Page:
Under the current CTP Scheme, all persons injured in a motor accident which are not at fault can claim for the following:
Pain and Suffering Compensation - Compensation for pain and suffering is available when injuries exceed 10% whole person impairment. Compensation for pain and suffering can be substantial, and sometimes in the hundreds of thousands of dollars.
Treatment Expenses - Once the accident claim is accepted by the insurer, payments must be made for all reasonable and necessary treatment expenses that have been incurred because of the motor accident. Further, the insurer must reimburse all reasonable travel expenses associated with attending doctors or other treatment providers. A lump sum for future treatment expenses is also claimable until life expectancy.
Loss of Income claim - A claim for loss of income can be made if injuries have affected your ability to work. Further, there are entitlements to claim for future income loss if the injuries will have an impact on the ability to earn income in the future. Usually, a claim for future economic loss takes into account losses up to the retirement age of 67 years and beyond. Further, claims for loss of future income also includes superannuation entitlements.
Domestic Care and Assistance - Domestic assistance compensation can be claimed if the assistance required was directly related to the injury sustained in the accident. Quite often, it's family and friends that carry the burden when a loved one has been injured. As such, the current law allows the injured person to claim for that time, subject to certain thresholds. Further, a claim for domestic care required into the future can be made. Usually, a claim for domestic care and assistance takes into account care that is required up to normal life expectancy.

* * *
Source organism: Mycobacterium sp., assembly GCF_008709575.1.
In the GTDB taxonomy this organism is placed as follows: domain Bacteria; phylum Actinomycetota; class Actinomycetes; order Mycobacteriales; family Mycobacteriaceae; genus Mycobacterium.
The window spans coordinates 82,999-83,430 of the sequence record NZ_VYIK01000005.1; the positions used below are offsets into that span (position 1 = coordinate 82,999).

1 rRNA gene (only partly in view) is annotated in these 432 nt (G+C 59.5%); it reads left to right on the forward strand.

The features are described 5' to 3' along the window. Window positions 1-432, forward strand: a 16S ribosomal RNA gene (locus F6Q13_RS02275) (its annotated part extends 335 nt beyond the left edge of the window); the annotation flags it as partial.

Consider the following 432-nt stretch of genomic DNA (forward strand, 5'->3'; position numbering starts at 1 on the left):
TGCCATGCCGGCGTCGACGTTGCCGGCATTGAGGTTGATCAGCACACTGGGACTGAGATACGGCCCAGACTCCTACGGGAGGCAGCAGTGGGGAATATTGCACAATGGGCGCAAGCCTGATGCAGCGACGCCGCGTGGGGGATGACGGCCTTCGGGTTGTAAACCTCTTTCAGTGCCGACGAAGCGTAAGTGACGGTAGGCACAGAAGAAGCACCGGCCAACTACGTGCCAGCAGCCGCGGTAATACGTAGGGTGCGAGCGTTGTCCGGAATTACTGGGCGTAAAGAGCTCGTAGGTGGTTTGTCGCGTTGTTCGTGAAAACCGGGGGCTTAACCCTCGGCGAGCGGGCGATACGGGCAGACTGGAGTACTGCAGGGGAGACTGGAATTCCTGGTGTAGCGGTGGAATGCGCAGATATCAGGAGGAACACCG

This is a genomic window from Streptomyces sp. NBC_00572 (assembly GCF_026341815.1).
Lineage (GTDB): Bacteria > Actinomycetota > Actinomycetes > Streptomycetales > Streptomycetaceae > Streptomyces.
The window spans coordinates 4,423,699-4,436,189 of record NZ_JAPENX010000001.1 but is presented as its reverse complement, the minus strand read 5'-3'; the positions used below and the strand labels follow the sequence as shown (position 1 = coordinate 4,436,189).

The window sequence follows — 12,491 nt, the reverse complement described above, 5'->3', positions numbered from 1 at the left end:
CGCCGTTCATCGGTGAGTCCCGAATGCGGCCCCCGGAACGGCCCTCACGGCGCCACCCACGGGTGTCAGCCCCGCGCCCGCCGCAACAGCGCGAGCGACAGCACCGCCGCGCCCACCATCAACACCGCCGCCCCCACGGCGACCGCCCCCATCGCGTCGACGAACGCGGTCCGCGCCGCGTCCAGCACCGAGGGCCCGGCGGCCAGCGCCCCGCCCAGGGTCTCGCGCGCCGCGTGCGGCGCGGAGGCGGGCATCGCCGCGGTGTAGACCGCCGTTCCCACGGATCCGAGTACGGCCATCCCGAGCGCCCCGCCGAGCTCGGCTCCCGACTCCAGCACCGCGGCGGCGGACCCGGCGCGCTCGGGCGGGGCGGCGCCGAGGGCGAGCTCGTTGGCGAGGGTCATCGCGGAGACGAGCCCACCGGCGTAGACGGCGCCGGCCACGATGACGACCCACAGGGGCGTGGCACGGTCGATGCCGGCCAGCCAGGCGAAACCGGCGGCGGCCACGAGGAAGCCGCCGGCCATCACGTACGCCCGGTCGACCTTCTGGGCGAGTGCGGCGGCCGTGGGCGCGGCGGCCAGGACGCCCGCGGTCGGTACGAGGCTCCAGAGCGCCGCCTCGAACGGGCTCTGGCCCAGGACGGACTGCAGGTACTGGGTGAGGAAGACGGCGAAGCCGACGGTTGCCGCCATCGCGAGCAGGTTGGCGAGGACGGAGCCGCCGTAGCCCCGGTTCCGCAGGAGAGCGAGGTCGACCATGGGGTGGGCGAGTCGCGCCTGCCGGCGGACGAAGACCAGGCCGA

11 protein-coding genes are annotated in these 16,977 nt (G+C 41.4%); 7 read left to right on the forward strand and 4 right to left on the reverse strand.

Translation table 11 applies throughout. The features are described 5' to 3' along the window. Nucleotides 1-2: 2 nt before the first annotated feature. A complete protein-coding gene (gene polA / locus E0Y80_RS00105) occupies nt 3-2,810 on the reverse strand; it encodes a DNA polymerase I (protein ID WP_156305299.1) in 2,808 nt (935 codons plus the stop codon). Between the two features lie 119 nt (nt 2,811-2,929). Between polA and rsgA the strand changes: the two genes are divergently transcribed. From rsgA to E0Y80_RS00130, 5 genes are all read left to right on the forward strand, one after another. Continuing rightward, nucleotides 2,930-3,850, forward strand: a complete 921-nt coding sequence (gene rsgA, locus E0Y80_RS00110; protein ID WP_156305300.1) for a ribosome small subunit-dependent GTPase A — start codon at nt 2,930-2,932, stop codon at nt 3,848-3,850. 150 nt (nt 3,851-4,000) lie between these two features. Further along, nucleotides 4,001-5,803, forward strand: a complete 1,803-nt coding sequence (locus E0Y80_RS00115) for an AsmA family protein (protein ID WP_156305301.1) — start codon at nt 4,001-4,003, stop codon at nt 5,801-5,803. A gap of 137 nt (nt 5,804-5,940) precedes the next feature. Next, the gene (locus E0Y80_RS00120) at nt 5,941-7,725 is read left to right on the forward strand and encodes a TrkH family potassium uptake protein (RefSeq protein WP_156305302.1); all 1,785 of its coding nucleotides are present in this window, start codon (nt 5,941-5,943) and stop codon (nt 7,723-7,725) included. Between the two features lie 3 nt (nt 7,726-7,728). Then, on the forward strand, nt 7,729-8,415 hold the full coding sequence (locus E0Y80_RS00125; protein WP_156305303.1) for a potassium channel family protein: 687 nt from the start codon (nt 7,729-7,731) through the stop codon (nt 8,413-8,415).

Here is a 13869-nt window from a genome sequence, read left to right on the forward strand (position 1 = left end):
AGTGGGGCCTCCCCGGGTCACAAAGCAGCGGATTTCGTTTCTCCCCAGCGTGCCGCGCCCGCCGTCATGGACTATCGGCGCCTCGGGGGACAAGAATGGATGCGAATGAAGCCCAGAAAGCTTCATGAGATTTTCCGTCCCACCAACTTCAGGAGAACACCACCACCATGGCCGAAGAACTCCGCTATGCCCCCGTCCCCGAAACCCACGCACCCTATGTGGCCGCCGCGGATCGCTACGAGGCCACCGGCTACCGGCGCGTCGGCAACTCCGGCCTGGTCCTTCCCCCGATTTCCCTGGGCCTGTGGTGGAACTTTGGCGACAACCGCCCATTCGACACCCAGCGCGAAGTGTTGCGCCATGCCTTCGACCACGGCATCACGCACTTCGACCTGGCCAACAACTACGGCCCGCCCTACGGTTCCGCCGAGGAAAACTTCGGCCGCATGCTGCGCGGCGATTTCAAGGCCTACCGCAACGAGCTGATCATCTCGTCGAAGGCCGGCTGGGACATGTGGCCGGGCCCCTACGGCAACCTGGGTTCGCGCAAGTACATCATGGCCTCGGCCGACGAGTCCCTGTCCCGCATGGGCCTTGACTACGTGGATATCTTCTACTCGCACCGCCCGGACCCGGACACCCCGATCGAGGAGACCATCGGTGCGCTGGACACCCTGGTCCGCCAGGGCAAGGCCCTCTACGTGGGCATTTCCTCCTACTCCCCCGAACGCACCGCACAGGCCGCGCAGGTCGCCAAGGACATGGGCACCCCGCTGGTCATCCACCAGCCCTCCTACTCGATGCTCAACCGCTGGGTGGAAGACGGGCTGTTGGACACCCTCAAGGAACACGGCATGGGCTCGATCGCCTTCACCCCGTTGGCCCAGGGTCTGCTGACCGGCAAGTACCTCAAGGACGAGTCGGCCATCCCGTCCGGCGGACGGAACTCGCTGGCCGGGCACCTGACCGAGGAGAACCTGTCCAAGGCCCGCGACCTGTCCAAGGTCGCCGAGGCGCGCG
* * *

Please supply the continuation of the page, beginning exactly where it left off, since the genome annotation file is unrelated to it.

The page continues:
Changes to the law
The policy and law changes will have a significant impact on injured motorists. We have summarised the major policy changes below:
Persons with “minor injuries” will only be entitled to medical treatment, care and wages for a period of only 6 months post-accident. They will not be entitled to future economic loss, future treatment, or future care. The definition of “minor injury” is yet to be determined;
Loss of income/earning capacity for persons not at fault with “non-minor injuries” can only be claimed for up to three (3) to five (5) years post-accident.
Care provided by family and friends can no longer be claimed.
Persons at fault in a motor accident are now able to claim payments for medical treatment, care and wages for a period of 6 months post-accident
At this stage the NSW Government has not released the full extent of the proposed changes. We will keep our clients up-to-date as further details come to light.
The information is current as at the date of publication of this article. The above article is of a general nature only and does not constitute legal advice. Law Advice Compensation Lawyers are experts in motor accident claims. For a free, no obligation assessment of your motor accident claim call us on 1800 122 555 or complete our Free Claim Advice Form and get the compensation you deserve.